at the end of the day will say "yup, no dangerous SQL."

Getting philosophical, the kinds of permissions a remove data store 
model permits are read and write. You can do a lot with this; you can 
make sure unauthenticated users can only write comments, for example. 
But POSIX permissions are a good bit more sophisicated, and in 
particular you can have readable, un-writeable, executable code, which 
means you know exactly what code is running and what it should do. This 
is an advantage a canonical server agent provides. In the case of 
distributed applications, individual peers can easily be byzantine, 
which is a badass way of saying they are jerks and they can execute 
whatever plan they want. You design around this by by designing your 
distributed P2P protocol very well -- usually on a case by case basis, 
and more often than not you will eventually come to a point where you 
say forget it, this is too complicated, let's just have a central server 
for this one hard part we can't solve and shadow it 3 times. That's 
robust against random failure, but not intentioned takedown.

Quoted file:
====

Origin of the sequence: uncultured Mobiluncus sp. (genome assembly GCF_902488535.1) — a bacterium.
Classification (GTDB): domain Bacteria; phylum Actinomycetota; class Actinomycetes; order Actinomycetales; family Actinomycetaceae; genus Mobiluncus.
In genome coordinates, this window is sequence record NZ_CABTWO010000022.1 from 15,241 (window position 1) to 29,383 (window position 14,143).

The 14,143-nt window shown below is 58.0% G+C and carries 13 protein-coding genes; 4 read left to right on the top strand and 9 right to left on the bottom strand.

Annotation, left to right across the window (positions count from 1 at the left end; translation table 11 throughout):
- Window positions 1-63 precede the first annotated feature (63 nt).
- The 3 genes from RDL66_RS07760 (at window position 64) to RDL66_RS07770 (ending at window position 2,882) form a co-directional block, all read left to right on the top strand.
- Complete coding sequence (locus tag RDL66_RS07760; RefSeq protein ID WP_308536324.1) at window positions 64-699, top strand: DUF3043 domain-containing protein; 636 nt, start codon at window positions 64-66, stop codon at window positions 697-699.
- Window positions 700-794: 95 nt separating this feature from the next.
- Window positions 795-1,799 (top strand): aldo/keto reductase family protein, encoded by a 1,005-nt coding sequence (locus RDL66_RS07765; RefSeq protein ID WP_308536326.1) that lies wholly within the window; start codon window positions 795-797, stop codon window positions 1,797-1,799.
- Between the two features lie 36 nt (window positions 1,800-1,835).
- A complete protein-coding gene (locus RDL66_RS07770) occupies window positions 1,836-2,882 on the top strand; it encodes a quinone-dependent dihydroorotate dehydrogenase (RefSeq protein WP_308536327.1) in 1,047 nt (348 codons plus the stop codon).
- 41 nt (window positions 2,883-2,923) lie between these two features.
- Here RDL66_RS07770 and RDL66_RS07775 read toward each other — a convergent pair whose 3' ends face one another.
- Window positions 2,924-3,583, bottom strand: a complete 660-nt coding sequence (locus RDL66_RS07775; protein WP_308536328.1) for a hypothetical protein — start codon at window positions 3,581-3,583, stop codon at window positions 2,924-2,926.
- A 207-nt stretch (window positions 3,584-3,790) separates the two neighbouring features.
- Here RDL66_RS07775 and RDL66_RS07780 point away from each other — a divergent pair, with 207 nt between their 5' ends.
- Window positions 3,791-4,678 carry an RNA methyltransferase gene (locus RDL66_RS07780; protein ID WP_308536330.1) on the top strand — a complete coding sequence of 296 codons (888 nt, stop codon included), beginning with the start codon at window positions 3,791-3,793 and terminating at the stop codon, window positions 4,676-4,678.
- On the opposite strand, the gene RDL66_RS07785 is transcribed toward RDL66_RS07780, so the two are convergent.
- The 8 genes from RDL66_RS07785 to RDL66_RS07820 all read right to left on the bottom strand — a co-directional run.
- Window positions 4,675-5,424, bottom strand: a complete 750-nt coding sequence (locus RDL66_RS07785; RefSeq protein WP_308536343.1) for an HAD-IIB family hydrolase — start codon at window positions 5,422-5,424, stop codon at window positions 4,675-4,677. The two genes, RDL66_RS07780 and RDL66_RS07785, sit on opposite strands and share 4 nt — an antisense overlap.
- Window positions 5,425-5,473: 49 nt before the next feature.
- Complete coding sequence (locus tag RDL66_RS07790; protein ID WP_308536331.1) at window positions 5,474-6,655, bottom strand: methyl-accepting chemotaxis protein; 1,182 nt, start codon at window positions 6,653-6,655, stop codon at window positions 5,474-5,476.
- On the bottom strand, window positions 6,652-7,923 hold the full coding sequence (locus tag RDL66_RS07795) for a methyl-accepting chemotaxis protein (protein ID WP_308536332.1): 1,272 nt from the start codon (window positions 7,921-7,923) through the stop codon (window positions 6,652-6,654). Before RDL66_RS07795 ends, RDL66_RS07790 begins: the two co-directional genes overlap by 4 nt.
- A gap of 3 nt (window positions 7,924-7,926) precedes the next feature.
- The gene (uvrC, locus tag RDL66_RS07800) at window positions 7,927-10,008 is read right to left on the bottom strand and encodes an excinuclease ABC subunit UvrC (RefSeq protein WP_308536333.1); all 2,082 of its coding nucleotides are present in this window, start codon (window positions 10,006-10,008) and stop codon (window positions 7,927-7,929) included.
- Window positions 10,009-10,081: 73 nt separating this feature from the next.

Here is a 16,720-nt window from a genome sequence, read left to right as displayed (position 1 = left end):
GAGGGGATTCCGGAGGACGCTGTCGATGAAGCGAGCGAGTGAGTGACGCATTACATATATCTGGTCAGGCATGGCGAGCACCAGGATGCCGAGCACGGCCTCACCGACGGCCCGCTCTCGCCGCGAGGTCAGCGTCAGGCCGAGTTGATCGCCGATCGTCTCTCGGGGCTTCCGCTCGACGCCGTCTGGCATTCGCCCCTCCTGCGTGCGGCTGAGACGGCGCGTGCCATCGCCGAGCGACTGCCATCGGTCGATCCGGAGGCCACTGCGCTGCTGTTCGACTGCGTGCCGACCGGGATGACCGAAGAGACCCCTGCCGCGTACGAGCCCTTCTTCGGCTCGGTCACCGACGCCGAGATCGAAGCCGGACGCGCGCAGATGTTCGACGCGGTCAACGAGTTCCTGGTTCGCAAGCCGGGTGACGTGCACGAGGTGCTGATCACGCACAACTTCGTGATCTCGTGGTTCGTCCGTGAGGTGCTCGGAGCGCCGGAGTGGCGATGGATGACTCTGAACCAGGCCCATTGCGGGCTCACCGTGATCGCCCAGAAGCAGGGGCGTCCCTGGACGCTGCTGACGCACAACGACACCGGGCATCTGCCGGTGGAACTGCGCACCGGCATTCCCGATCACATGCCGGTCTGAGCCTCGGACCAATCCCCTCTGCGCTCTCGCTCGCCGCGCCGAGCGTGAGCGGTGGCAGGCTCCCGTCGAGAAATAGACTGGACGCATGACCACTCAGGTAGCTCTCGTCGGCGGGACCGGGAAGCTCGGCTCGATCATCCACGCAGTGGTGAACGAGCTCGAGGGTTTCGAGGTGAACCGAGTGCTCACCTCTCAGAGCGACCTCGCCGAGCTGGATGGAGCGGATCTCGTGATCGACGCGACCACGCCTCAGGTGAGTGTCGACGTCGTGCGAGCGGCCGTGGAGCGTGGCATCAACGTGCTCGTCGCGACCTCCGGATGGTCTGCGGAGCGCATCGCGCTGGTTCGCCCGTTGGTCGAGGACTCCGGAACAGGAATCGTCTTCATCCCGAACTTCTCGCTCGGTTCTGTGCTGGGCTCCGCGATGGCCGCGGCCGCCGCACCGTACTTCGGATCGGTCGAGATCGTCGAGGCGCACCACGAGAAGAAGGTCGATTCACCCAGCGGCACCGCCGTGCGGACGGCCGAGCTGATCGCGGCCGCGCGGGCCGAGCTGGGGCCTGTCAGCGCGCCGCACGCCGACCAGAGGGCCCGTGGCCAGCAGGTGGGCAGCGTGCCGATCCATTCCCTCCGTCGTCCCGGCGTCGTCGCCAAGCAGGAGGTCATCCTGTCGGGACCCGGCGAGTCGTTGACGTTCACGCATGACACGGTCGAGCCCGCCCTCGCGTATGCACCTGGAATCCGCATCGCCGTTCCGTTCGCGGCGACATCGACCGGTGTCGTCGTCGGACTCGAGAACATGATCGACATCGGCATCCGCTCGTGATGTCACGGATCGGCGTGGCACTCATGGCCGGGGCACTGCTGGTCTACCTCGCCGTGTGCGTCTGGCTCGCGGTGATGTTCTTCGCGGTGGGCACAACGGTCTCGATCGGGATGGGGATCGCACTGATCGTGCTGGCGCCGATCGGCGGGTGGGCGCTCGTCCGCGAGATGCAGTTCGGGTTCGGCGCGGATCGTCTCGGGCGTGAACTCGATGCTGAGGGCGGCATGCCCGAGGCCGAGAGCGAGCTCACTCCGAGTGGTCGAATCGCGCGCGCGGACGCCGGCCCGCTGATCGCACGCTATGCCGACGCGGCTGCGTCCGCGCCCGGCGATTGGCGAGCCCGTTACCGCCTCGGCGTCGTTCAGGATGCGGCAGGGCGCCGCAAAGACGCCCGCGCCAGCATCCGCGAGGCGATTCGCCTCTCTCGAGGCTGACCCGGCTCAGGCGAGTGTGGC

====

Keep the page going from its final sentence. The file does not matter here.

The impression I get from Unhosted is that they want to change the 
person (singular)-to-service relationship such that more power is in the 
hand of the person to manage their (singular) data. I think this becomes 
much, much harder when you have people, that is, peers, laboring in the 
production of a collective illusion, such as a blog *with comments* or 
any other kind of community participation. It's by no means impossible, 
it gets done all the time, but for now it gets done on a case-by-case 
basis. So maybe for now what you can build is an append-only blog 
without those features, which is essentially just a pub-sub news 
service, which I think is totally realistic in the now and a good idea.
- Daniel Margo

>> What seems more realistic to me is taking snapshots of a Web site and distributing those as files instead, rather than trying to distribute the actual Web site program. That's why we designed Mirror As You Link to work that way.
>> These are all the hard issues I can think of, as a technical person with some distributed systems background. There may be others, since in some cases we're really exploring uncharted waters here.
>> - Daniel Margo
> Thanks for your good rationalization of the the issue.
> - Art.